As much as it pains me to admit, I think the best way to project that image is first of all be confident, then the next most important thing is to be healthy (and by that I mean exercising everyday and eating well on a regular basis). When you are confident, at a healthy weight, wear clothing that fits, your hair is done and your features look fresh, I think you look a thousand times more beautiful and successful then you did before. Then the people around you will respond to that projected image and listen to what you have to say. Which to me is highly indicitive of success.

Not to mention that if you were to put a natuarally beautiful woman may that looked a mess next to a plain woman that was at a healthy weight, confident, and well put together, and ask a question I'll bet that everytime the well put together but plain woman would be listened to over the beautiful woman. And if asked I bet woman 2 would be considered the more beautiful of the two.

So...

Or did they understand that beauty is such a priority that they invested substantial effort into meeting that standard?

I think that if you were to replace beauty in the question with healthy competence, I would say yes. Every beautiful, successful woman recognized that they could do better in their life if they put effort into looking and feeling good. I think though that the term beauty is misleading and carries a number of connotations that sometimes aren't there.

I don't know, I've rambled on for a while and I'm not sure if this is even what you were getting at so I'll leave things here.

:)

rockinrobin
08-29-2009, 10:35 AM
:high: In sync, yet again with Robin.

Kinda cool!

Often I'll go to post something and then see that you've posted, read that post - and realize there's no longer a reason for me to post, CountingDown's already said what I was going to.

No chance we're long lost sister's or something, right? ;)

Okay. Sorry to veer off topic........ Thread can resume now. :smug:

LaurieDawn
08-29-2009, 10:36 AM
Very interesting. And thanks for the congratulations. It is very exciting to be attending!

Two thoughts occur to me based on the responses.

1 - I am highly driven, perfectionist, dedicated, focused, committed, etc. I don't believe that I am the only overweight person in the world who is all those things. And I am one of the small percentage of students that received a full-tuition scholarship, so I compete well with these tiny, beatiful women in my class (who, incidentally, are very sweet and approachable). Yet, I'm overweight. Very overweight.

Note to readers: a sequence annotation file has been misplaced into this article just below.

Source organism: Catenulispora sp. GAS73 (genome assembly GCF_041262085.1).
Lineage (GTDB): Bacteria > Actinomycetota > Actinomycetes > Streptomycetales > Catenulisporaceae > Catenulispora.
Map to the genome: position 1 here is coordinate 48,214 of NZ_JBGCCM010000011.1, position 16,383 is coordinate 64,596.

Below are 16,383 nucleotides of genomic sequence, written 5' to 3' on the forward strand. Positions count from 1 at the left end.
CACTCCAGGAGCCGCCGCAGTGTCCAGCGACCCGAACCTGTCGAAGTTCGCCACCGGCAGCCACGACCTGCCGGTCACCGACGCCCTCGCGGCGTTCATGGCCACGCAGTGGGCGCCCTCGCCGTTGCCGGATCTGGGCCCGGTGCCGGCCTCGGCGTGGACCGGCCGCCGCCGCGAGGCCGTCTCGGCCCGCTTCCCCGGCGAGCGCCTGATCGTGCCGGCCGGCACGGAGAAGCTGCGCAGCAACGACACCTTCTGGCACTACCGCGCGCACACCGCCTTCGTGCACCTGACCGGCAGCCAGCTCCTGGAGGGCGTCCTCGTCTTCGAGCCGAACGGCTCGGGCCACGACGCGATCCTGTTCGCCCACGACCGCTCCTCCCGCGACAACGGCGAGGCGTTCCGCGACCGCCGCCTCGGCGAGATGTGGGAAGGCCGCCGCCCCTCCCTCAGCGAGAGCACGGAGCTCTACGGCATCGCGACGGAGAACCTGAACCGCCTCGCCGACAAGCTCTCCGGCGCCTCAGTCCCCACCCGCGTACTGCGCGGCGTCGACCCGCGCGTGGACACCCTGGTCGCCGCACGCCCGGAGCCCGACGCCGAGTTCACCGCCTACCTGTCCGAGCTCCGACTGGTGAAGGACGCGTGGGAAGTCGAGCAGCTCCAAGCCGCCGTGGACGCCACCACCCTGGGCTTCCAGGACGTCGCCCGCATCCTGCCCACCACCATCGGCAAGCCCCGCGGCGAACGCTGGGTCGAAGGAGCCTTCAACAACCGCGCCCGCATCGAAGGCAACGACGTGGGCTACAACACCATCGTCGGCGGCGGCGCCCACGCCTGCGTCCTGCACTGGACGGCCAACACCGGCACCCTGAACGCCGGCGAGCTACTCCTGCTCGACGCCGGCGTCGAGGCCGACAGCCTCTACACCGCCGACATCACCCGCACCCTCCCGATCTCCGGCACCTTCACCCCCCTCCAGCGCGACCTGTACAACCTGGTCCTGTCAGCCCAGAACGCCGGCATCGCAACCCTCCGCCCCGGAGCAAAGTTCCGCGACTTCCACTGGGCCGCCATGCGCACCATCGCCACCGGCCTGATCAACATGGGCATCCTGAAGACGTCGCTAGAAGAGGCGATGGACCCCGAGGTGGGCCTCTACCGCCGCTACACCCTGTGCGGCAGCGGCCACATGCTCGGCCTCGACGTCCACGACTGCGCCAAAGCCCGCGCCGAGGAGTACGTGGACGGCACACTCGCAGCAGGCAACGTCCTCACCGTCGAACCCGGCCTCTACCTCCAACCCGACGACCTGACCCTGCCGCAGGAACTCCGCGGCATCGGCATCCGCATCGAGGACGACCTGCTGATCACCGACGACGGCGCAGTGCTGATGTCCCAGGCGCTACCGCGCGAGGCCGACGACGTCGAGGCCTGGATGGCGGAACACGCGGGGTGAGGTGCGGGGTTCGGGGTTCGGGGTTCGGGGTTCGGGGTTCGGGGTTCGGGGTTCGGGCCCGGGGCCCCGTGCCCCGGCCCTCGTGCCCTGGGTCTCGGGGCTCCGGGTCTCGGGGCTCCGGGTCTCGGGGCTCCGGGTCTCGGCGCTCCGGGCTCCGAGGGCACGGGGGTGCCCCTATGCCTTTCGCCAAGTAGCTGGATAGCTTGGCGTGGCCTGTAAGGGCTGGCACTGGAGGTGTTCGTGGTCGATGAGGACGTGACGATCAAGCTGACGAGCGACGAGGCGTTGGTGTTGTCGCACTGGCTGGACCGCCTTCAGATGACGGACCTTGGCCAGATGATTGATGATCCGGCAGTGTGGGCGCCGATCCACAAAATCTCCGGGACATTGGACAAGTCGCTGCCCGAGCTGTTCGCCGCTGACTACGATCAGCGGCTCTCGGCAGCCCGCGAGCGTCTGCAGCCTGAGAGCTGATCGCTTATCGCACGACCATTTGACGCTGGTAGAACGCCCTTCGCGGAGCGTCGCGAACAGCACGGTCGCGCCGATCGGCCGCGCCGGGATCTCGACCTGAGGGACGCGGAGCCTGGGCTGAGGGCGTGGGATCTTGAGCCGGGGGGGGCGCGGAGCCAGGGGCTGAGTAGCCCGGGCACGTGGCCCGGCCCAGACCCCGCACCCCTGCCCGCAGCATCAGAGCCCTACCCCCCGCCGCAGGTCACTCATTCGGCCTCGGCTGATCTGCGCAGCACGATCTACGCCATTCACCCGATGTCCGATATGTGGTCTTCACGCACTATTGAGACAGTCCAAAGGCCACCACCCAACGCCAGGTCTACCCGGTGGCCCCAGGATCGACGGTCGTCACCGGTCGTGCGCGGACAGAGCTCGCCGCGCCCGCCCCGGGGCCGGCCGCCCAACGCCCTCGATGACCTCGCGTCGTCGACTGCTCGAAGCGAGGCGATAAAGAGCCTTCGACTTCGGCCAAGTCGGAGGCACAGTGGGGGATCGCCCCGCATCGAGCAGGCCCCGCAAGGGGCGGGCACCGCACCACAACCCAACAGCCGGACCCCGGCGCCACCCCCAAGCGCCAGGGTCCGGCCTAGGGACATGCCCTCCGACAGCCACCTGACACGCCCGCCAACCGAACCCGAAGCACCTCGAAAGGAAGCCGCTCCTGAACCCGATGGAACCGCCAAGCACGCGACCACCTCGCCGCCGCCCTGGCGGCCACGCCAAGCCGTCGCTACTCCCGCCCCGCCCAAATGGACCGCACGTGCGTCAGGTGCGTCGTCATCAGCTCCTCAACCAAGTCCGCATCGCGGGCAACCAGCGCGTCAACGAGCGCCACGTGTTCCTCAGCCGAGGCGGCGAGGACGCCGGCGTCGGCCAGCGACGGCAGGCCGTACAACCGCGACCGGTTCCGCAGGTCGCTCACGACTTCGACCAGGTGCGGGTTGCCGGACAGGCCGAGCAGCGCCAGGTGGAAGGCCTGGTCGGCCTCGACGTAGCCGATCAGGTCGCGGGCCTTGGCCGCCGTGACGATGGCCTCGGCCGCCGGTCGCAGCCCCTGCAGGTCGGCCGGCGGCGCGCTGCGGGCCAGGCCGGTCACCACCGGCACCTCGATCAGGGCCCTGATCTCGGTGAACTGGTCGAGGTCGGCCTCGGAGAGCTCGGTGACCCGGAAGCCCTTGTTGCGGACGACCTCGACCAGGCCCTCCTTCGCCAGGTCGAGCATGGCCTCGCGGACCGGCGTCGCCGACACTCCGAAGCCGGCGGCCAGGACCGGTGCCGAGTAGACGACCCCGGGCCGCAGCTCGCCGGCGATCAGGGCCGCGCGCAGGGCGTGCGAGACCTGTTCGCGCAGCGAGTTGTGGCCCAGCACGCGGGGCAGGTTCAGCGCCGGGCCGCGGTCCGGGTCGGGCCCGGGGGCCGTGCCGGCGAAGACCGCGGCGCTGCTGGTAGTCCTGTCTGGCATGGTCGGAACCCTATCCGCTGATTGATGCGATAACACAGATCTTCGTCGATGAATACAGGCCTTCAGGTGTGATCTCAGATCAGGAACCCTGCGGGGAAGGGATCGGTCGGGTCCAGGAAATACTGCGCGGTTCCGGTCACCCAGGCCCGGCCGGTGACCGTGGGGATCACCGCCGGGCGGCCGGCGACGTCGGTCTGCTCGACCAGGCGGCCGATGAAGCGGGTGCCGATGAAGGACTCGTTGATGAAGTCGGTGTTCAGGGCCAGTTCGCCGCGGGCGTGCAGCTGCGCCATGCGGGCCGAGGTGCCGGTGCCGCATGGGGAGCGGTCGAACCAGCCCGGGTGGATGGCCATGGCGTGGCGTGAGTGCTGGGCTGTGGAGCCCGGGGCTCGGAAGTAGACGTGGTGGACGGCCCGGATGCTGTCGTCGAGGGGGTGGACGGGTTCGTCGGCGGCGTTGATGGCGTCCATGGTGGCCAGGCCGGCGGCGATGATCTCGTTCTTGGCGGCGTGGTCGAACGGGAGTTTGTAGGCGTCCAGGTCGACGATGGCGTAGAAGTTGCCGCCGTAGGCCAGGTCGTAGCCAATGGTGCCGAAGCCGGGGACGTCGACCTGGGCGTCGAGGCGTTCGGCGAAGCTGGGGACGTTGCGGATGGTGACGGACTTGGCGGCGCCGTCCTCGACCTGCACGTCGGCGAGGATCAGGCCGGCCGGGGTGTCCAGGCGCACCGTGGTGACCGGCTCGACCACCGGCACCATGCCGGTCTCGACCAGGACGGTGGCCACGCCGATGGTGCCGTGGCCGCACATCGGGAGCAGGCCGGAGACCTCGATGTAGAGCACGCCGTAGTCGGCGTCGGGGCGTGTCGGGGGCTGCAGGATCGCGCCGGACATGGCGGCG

2 - Why the discrepency between the men and the women? The men are equally successful. Why is it seemingly acceptable for them to be overweight, bald, etc.?

Thighs Be Gone
08-29-2009, 10:46 AM
I agree with Robin. Laurie, you probably fall within the realm of RR's last paragraph.

TaraLee
08-29-2009, 10:49 AM
In a social study preformed (I was a Sociology major...bare with me) when presented with two people and asked to choose the more "educated" or "sucessful" based on nothing but their first impression, people pretty much always chose the more "attractive" person. Sociologists doing the experiement theorized that the persons looks could give them social boosts in society and here's why:
Its called self-fufilling prophecy.... As young attractive children there would be more attention paid to them teachers, counselors, peers, even parents. This extra attention would, of course be postive. They child would recieve extra help with studies or other activities and thus increase their preformance in these areas. The adults would then praise their abilities and achievments and the child would internalize this, thus believing themselves to be smart, gifted, driven, etc. and therefor would become attractive, smart, driven, gifted adults. The same is true for the opposite... a influential adult in the life of a different child telling them they are "bad" or "dumb" will, generally, result in a child internalzing that view of themselves and match their behaviors to what society views bad or dumb kids to do. This has become a HUGE movement in the rehabilitation and functioning of our juvinel justice system. But, again, these are just theories.

Thighs Be Gone
08-29-2009, 10:51 AM
Lauriedawn,

There is a well accepted theory that most men preferring women to be fit and healthy looking is primal. Supposedly, the gist of it is that men unknowingly "look" for women that could bear the strongest, healthiest offspring.

Likewise, the same theory predicts women look for men that are able to gather and provide for offspring.

If the theories are correct, this could explain the difference as to what is considered acceptable. I can definitely say in my own immediate world, I know many very nice looking women with less than attractive hubbies. But in almost every case, the man is making a nice salary and providing well. Personally, I see nothing wrong with it.